Yes, my dog has her own carrier bag, because she's old and gets tired easily.

Make pit stops 

Your dog also can't let you know they are dying for the potty. All that extra water has to go somewhere. Check out the rest areas along your way and plan to stop every few hours to let them do their business and stretch their legs. If you also have kids, you're probably doing this anyway. Then you won't be driving 19 hours straight and swear off road trips forever like that last time.

Comfy up the car

Make sure your dog feels comfy and safe in the car, especially if they get nervous like mine. We bring her bed so we can also bring it inside wherever we stay for the night. She also has her own car seat that allows her to see out the window, be contained and also take a nap.

       She likes the bed, but can't jump up or down, so we made her own little version on the floor when we left.

Make their crate awesome 

I'm not a crate person, but only because my dog spent much of her life in one her first three years and I was sad for her, so I gave her the choice. She spent less and less time in there, so we put it in the garage. If your dog loves their crate, or it's the best way to travel with them not climbing all over everyone and getting in the way, make sure it's comfortable enough to spend hours at a time in. Get them a cushion or blanket so it's soft and inviting.

Jerky's the best, no matter where you are 😁 

Bring home with you 

Just like I like to have a little bit of home with me, dogs feel comforted by something familiar. Bring along a fave blanket/pillow/bed and some toys and they'll be happier.

Stay on schedule

If you feed and walk your pup on a schedule, try to keep as close to that timetable as possible (even if you're giving extra walks and treats - because exercise makes you hungry). It'll keep them from getting confused and feel more normal even in a different place. 

Do some research 

Make sure you know where you can take your dog and where you can't. Find the number of a vet near where you'll be staying. Just in case. Look for dog parks and pet-friendly dining establishments. Many people bring their dogs to the Oregon beaches, so a lot of stores don't mind you shopping with a well-behaved pooch.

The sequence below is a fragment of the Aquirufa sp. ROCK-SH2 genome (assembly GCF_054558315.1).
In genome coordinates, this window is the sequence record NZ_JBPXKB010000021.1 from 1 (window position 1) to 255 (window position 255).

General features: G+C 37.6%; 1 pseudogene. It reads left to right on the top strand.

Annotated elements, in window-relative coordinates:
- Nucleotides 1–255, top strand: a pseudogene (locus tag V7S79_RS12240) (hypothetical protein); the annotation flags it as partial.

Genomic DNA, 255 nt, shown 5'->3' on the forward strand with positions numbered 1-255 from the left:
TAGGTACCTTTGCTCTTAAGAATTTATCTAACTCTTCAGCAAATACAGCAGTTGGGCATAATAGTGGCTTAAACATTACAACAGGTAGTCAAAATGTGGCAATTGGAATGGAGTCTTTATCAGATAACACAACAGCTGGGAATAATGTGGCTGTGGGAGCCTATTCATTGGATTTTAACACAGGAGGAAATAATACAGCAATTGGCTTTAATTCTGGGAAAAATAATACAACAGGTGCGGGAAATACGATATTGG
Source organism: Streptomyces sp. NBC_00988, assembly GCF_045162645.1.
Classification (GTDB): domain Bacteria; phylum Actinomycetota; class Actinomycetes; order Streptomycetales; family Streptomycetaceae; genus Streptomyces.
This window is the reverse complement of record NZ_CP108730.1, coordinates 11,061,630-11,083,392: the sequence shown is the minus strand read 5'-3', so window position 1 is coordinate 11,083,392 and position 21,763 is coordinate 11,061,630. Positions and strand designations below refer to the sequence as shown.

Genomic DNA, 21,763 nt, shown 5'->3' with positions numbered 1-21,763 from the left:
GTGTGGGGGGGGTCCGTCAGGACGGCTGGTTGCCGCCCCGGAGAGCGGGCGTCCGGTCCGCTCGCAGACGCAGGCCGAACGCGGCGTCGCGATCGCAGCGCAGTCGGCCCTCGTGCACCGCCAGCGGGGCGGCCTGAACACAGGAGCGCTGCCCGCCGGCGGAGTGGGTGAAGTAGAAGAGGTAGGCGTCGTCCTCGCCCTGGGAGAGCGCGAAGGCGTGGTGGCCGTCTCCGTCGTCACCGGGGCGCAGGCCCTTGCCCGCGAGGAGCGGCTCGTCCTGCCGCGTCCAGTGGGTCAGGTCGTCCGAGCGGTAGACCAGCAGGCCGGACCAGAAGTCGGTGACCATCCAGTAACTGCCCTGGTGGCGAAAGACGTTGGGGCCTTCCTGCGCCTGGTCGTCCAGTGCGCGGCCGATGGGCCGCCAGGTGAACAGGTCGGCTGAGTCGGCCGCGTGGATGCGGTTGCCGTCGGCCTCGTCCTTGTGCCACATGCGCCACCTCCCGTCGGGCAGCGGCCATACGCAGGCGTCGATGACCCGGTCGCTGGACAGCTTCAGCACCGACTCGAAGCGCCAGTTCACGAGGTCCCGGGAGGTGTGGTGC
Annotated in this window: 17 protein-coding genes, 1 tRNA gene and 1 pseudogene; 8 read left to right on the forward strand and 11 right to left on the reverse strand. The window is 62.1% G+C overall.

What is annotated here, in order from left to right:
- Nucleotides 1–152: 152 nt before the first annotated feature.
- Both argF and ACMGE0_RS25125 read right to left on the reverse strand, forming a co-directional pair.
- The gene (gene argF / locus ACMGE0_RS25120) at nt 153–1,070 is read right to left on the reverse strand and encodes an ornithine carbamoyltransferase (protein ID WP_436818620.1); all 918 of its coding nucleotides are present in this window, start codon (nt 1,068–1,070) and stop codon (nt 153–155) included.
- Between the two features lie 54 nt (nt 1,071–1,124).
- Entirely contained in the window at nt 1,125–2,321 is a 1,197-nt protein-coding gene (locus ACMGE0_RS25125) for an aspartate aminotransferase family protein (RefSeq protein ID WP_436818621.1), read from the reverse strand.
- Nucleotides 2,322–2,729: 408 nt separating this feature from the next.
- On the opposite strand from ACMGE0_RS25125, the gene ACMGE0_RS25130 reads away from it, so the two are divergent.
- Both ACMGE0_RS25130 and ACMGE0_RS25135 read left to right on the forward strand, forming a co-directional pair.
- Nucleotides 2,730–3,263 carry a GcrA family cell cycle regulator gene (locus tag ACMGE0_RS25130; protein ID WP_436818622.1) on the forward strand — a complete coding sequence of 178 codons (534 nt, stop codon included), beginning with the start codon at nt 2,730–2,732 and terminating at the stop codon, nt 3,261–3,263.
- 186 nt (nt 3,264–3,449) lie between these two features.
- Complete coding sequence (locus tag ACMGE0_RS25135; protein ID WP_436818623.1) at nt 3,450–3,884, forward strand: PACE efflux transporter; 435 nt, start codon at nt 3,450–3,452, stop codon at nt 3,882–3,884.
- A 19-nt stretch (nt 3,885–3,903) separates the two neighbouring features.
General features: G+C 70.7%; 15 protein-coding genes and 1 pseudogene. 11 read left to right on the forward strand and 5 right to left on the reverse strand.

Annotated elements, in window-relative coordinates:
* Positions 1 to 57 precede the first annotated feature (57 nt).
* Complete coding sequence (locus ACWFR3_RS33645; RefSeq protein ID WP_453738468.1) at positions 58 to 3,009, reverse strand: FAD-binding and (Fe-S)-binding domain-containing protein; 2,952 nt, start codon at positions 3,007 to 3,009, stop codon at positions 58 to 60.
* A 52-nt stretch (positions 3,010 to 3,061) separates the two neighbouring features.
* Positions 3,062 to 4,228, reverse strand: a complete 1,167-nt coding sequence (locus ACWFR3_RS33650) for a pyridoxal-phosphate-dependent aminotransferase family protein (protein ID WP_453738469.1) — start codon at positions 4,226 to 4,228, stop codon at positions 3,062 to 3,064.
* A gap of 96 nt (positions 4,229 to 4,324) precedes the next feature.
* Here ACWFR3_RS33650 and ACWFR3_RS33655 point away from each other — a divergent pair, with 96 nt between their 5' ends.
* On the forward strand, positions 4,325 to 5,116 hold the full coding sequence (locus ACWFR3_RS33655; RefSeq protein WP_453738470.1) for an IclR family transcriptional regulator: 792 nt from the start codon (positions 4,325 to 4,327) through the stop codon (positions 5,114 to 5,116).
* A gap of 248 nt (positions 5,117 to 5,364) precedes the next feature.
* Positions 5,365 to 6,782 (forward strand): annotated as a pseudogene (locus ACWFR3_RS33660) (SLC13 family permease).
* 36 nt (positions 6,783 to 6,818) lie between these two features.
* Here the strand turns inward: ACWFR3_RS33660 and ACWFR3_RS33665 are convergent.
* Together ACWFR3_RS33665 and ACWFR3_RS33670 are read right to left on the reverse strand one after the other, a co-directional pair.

Plan ahead

Make sure you're prepared for all the things you're going to do or might happen while you're away from home. Here's a list of what to plan for:
  • bring an extra collar/leash, because you never know when one will get broken or lost.
  • their fave food is obvs to some. Don't take this as an opportunity to have them sample new cuisines. It'll just make them sick.
  • Invest in Doggles. We have a pair of Doggles sunglasses for Rikka to enjoy sitting out in the sun. If your pup likes to stick their head out the window, a pair of dog goggles are good for protecting their eyes from flying debris and might save you a trip to an unknown vet.
  • Going hiking or somewhere hot? Get your pup some shoes. Their paws are pretty sensitive, so you gotta protect them, just like your own feet. If you can't keep the back of your hand on the asphalt/sidewalk for 10 seconds comfortably, don't expect your dog to be able to walk without burning their feet.
  • Bring a life jacket. If your dog likes to jump in the water, make sure they're safe. There are a lot of great ones, including ones that have both a handle and a ring for a leash clip. 
  • Pack a carrier. My little one gets tired fairly easily, so when she starts to lag behind we scoop her up and carry her in a doggie sling (see above pic). She can rest and still be part of things. It's also good for when we head into some shops. 
  • Download some phone apps to find dog parks, rest stops & dog-friendly restaurants. I like iexit and dogfriendly.
  • Things happen. Look up your route along the way and find emergency vet addresses and numbers to have on hand just in case.
  • Don't forget meds/supplements if your dog normally takes them. You can always keep them in the cooler with your snacks and beverages.
  • Make sure your dog is up-to-date on their vaccinations and flea medication.
  • Bring along a first aid kit with items that will work for your dog (gauze, self-sticking wrap, a soft muzzle, etc), because you never know what might happen on a trip or how your dog will react.
Don't forget to bring along your Coronavirus safety kit when you travel to stay safe and healthy! 

How do you like to travel with your dog?

Disclaimer: This post contains affiliate links and if you make a purchase through those links, I may be monetarily compensated. Big thanks in advance if you buy any goodies after clicking through, as this helps me keep this blog running.